Good legends never die; they simply morph to fit the changing times. Way back when, in less sexually open times, the guys in high school who weren’t getting any (which was most of them) would tell salacious and spiteful tales about those ubiquitous symbols of youthful sexual desire: cheerleaders. If you couldn’t have them, the next best thing was to dismiss them as tawdry sluts of easy virtue so lacking in moral that they would perform disgusting sexual acts (e.g., oral sex) on an entire football team a la Clara Bow. As in all good “sour grapes” tales, these tarts got their comeuppance when their deviant behavior caused them to fall ill, requiring trips to the hospital where astonishing amounts of semen were pumped from their stomachs, revealing their nasty little sexual proclivities to the world. (They didn’t just suck; they swallowed, too!)
When the concepts of teenage sex and oral sex began to lose their power to titillate and shock, the target of the legend changed to the new symbols of debauchery and excess: rock stars. In that incarnation the disapproved element of homosexuality was added, as the tale began to be told only about male rock stars, specifically those rumored to be something less than 100% heterosexual — primarily Elton John and Rod Stewart — but with all the same details (the collapse, the trip to the emergency room, the pumping of copious amount of seminal fluid from the stomach) intact:
Last week Elton John collapsed at a party, and had to have his stomach pumped. They extracted more then a gallon of semen, I swear to god its true.
Never mind that the amount of semen supposedly pumped out of the subject generally exceeded the capacity of even the largest of stomachs, would have required continuously performing blow jobs for about three days straight to ingest, that semen [in any quantity] isn’t toxic, and that someone who ingested too much would at worst feel nauseated for a little while or throw up but wouldn’t be subjected to stomach-pumping. Plausibility has never been a barrier to the spread of popular urban legends.
The following people have had this legend attributed to them: Rod Stewart, Elton John, David Bowie, Marc Almond, Mick Jagger, Andy Warhol, Jeff Beck, Jon Bon Jovi, the drummer for Bon Jovi, the lead singer for New Kids on the Block, the Bay City Rollers (what, all of them?), Alanis Morrissette, Li’l Kim, Foxy Brown, Britney Spears, and Fiona Apple.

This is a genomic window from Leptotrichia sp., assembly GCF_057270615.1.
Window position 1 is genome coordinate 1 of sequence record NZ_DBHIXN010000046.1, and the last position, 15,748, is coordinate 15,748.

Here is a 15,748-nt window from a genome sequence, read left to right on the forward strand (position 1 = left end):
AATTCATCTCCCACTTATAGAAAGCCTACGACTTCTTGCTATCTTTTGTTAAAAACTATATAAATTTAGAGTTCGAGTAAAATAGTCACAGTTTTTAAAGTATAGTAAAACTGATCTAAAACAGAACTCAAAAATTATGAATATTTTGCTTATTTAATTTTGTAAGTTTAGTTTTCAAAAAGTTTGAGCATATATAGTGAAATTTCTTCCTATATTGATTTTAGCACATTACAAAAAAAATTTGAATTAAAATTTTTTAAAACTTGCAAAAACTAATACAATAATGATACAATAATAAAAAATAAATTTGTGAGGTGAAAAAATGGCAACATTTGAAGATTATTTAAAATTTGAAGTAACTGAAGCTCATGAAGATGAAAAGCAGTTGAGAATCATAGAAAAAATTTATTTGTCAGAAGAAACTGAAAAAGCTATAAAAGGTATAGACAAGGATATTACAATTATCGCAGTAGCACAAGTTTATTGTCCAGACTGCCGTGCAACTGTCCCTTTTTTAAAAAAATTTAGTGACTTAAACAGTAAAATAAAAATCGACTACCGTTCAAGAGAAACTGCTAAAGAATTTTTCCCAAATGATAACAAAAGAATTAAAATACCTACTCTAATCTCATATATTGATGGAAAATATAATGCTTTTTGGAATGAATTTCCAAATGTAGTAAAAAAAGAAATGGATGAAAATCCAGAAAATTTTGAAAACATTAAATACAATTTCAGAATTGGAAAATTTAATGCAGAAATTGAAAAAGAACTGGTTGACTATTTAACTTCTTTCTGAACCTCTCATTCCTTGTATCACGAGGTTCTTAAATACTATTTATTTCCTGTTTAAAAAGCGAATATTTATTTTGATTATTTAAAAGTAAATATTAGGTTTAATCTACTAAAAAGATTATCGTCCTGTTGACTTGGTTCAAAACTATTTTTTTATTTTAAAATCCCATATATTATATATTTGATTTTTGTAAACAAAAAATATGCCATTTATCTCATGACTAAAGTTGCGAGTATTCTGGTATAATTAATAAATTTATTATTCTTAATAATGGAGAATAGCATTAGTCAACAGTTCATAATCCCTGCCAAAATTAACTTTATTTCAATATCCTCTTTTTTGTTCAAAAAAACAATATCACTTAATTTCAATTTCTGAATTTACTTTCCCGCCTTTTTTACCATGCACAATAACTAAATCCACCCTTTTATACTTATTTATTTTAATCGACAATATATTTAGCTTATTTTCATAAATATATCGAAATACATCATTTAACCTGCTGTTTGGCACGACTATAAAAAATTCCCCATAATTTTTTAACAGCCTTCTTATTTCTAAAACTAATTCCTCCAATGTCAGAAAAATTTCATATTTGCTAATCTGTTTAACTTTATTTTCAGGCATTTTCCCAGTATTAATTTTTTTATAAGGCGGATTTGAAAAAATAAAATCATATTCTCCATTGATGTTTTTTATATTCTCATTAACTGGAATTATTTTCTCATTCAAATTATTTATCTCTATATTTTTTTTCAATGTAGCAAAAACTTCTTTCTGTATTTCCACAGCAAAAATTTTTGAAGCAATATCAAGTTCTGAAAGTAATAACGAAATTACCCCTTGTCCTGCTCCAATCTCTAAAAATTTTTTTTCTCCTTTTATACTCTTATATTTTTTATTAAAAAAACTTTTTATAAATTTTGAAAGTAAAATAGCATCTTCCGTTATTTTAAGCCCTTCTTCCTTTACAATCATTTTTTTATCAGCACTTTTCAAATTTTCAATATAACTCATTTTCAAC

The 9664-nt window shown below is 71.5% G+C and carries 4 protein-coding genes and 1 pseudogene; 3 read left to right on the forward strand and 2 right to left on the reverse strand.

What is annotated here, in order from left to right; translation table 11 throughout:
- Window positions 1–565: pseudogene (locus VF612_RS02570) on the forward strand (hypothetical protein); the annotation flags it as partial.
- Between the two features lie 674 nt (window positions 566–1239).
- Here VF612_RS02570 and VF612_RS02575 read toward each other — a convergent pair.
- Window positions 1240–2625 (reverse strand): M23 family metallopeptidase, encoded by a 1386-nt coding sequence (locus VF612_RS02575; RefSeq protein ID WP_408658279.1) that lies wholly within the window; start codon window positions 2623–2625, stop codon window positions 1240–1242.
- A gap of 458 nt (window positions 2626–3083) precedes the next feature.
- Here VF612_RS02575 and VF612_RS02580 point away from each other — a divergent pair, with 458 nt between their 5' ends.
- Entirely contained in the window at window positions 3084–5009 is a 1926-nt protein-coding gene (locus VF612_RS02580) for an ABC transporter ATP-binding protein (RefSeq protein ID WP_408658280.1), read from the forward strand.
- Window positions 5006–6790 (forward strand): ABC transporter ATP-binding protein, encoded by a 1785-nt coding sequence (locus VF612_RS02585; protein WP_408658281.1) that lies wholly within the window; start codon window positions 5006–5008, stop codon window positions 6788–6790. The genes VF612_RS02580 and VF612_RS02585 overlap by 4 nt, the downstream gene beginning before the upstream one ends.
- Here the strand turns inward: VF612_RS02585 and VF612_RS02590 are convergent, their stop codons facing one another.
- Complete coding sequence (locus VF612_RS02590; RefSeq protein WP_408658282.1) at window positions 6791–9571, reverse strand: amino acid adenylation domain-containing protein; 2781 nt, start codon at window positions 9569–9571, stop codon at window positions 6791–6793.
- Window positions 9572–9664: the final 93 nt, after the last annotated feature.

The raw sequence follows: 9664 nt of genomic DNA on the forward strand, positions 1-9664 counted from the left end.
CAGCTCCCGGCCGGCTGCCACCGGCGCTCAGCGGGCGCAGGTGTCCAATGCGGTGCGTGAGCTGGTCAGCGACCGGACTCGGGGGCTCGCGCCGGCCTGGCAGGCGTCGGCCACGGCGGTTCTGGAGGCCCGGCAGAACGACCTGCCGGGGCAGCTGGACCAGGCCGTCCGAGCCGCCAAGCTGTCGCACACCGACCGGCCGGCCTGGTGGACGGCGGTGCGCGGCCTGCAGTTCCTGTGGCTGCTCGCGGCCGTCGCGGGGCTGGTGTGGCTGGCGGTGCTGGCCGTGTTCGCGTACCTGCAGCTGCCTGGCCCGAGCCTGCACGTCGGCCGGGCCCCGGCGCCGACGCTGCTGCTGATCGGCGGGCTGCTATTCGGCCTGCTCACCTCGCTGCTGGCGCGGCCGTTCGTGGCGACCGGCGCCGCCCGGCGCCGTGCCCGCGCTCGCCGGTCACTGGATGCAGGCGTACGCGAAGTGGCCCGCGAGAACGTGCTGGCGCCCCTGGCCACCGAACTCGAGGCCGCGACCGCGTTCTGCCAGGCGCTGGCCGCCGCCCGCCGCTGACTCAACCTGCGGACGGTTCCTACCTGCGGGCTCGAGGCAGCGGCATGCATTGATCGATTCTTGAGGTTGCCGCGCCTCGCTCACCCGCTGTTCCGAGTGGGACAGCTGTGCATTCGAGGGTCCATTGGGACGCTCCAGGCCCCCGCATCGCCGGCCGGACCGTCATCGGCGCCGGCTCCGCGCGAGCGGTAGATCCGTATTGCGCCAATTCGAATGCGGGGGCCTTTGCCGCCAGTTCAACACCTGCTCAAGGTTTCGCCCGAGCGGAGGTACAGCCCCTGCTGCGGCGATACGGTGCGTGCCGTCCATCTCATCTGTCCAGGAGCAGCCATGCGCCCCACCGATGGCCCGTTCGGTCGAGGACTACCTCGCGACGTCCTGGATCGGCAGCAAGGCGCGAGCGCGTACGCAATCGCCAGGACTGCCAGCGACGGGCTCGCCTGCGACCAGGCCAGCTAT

The amount of ejaculate retireved from the star’s stomach is often specified, such as
In his 2012 autobiography, singer Rod Stewart attributed the connection of his name with this legend to rumors spread by a disgruntled assistant:
[Stewart] claims his one-time sidekick Tony Toon made up the tale after he was fired for taking a male lover back to a hotel room he was sharing with the star’s seven-year-old stepson.
Toon accompanied Stewart and his then-wife Alana on a vacation in Hawaii, and the hotel was overbooked. The assistant and Alana’s son wound up sharing a room.
Stewart explained, “We had our children Sean and Kimberly in a room with us, and we asked Toon to share a room with Alana’s son Ashley, who was then seven. Toon, of course, couldn’t resist pulling some bloke in the bar that evening and taking him back to the room. I fired him in the morning.
“Toon’s revenge was absolutely inspired. He fed the press a story in which, as a consequence of an evening spent orally servicing a gang of sailors in a gay bar in San Diego, I had been required to check into a hospital emergency room to have my stomach pumped … I have never orally pleasured even a solitary sailor, let alone a ship’s worth in one evening. And I have never had my stomach pumped, either of naval-issue semen or of any other kind of semen.
“With minor variations … this story has stayed with me ever since. Say what you like about Tony Toon — and God rest his soul — but he was good at his job.”
Nowadays this legend keeps resurfacing, attributed to whatever singer (male or female) is currently disliked for being too popular or too lightweight or too cute (frequently teenage singers with legions of fawning adolescent fans, such as the New Kids on the Block or Britney Spears). Some versions still attempt to shock (rather than simply denigrate their targets) by including elements of bestiality. (That is, in some tellings the stomach contents are said to have included dog semen, as if sperm typing were a category of test a hospital would routinely perform under the circumstances.)
Although this tale is rarely related as a belief tale these days (i.e., the tellers generally realize they’re passing on something that’s merely a wild story and not an account of an actual occurrence, even if they continue to claim the latter), similar tales about a girl who inadvertently blurts out an embarrassing question in a biology class and a girl who has an unfortunate mishap with a hot dog are still widely related as true events.
Lockwood, Wayne. “Watermelons Growing in the Stomach: Local Legends Have Gone National.”
The Baltimore Sun. 3 September 1995 (p. F7).